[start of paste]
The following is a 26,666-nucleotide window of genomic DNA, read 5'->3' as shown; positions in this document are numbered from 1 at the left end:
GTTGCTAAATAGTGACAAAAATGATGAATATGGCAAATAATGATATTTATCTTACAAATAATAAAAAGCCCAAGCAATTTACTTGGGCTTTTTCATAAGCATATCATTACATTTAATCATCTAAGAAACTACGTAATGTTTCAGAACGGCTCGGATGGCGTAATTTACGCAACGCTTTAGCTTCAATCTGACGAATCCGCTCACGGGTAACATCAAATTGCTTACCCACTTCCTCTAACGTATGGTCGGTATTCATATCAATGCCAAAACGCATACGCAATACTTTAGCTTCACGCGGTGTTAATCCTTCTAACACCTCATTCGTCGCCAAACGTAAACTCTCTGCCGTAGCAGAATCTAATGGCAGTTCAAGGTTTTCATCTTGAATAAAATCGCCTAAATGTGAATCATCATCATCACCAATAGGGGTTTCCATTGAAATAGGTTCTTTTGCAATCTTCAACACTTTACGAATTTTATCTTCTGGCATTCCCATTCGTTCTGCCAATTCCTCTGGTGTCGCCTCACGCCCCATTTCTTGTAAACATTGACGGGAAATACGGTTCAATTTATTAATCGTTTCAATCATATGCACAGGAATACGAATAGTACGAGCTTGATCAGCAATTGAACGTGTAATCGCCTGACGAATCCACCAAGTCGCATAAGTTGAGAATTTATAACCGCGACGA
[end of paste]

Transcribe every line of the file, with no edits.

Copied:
The following is a 26,666-nucleotide window of genomic DNA, read 5'->3' as shown; positions in this document are numbered from 1 at the left end:
GTTGCTAAATAGTGACAAAAATGATGAATATGGCAAATAATGATATTTATCTTACAAATAATAAAAAGCCCAAGCAATTTACTTGGGCTTTTTCATAAGCATATCATTACATTTAATCATCTAAGAAACTACGTAATGTTTCAGAACGGCTCGGATGGCGTAATTTACGCAACGCTTTAGCTTCAATCTGACGAATCCGCTCACGGGTAACATCAAATTGCTTACCCACTTCCTCTAACGTATGGTCGGTATTCATATCAATGCCAAAACGCATACGCAATACTTTAGCTTCACGCGGTGTTAATCCTTCTAACACCTCATTCGTCGCCAAACGTAAACTCTCTGCCGTAGCAGAATCTAATGGCAGTTCAAGGTTTTCATCTTGAATAAAATCGCCTAAATGTGAATCATCATCATCACCAATAGGGGTTTCCATTGAAATAGGTTCTTTTGCAATCTTCAACACTTTACGAATTTTATCTTCTGGCATTCCCATTCGTTCTGCCAATTCCTCTGGTGTCGCCTCACGCCCCATTTCTTGTAAACATTGACGGGAAATACGGTTCAATTTATTAATCGTTTCAATCATATGCACAGGAATACGAATAGTACGAGCTTGATCAGCAATTGAACGTGTAATCGCCTGACGAATCCACCAAGTCGCATAAGTTGAGAATTTATAACCGCGACGA